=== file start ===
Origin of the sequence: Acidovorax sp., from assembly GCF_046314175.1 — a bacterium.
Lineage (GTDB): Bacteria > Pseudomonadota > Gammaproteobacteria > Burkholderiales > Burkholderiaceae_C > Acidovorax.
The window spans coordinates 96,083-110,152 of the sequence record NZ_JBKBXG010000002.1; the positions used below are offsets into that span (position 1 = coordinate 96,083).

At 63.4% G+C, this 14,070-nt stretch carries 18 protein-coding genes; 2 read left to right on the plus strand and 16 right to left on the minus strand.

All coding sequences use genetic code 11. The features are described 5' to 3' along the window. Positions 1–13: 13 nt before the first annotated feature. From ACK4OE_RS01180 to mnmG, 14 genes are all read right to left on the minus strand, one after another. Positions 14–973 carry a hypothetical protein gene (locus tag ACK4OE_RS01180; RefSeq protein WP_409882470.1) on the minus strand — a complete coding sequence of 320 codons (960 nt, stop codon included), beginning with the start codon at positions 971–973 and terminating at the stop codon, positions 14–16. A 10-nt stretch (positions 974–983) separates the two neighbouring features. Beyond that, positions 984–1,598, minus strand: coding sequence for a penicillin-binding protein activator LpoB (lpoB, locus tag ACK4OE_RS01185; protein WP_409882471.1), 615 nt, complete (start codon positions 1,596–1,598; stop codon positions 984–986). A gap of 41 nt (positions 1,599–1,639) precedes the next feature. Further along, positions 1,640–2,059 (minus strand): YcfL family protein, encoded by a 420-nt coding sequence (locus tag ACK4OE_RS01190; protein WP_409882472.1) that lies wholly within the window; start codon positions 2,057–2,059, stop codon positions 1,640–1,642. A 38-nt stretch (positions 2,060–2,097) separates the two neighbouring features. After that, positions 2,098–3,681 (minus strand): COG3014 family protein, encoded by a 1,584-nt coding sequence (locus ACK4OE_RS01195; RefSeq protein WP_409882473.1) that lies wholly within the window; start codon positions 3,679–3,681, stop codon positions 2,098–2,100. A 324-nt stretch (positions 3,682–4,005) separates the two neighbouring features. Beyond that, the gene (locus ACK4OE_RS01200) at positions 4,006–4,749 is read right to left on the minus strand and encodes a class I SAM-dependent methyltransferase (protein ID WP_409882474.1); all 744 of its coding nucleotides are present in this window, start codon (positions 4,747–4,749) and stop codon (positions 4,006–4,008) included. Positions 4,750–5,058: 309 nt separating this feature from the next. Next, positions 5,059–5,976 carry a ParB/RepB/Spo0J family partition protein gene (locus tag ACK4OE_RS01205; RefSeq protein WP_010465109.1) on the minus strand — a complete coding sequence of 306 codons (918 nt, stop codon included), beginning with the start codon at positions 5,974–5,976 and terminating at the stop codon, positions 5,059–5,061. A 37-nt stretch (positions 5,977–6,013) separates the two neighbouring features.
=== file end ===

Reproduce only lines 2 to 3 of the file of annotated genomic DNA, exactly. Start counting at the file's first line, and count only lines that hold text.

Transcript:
Lineage (GTDB): Bacteria > Pseudomonadota > Gammaproteobacteria > Burkholderiales > Burkholderiaceae_C > Acidovorax.
The window spans coordinates 96,083-110,152 of the sequence record NZ_JBKBXG010000002.1; the positions used below are offsets into that span (position 1 = coordinate 96,083).